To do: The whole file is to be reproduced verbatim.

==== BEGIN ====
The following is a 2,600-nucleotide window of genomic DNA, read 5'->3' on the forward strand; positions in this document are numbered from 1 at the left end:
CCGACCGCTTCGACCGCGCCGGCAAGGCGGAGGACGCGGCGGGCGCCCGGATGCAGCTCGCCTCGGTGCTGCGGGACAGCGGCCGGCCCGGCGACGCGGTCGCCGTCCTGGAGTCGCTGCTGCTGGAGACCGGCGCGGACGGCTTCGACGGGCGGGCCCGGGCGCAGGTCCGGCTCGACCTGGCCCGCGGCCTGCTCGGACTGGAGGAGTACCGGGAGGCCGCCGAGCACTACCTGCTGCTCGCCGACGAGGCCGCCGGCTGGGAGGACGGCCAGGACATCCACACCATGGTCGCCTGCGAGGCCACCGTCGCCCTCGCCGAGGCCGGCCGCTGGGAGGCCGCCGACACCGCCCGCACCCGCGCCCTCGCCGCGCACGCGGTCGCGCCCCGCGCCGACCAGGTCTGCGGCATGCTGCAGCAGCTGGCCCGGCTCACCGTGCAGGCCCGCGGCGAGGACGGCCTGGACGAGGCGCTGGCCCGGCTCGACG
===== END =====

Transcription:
The following is a 2,600-nucleotide window of genomic DNA, read 5'->3' on the forward strand; positions in this document are numbered from 1 at the left end:
CCGACCGCTTCGACCGCGCCGGCAAGGCGGAGGACGCGGCGGGCGCCCGGATGCAGCTCGCCTCGGTGCTGCGGGACAGCGGCCGGCCCGGCGACGCGGTCGCCGTCCTGGAGTCGCTGCTGCTGGAGACCGGCGCGGACGGCTTCGACGGGCGGGCCCGGGCGCAGGTCCGGCTCGACCTGGCCCGCGGCCTGCTCGGACTGGAGGAGTACCGGGAGGCCGCCGAGCACTACCTGCTGCTCGCCGACGAGGCCGCCGGCTGGGAGGACGGCCAGGACATCCACACCATGGTCGCCTGCGAGGCCACCGTCGCCCTCGCCGAGGCCGGCCGCTGGGAGGCCGCCGACACCGCCCGCACCCGCGCCCTCGCCGCGCACGCGGTCGCGCCCCGCGCCGACCAGGTCTGCGGCATGCTGCAGCAGCTGGCCCGGCTCACCGTGCAGGCCCGCGGCGAGGACGGCCTGGACGAGGCGCTGGCCCGGCTCGACG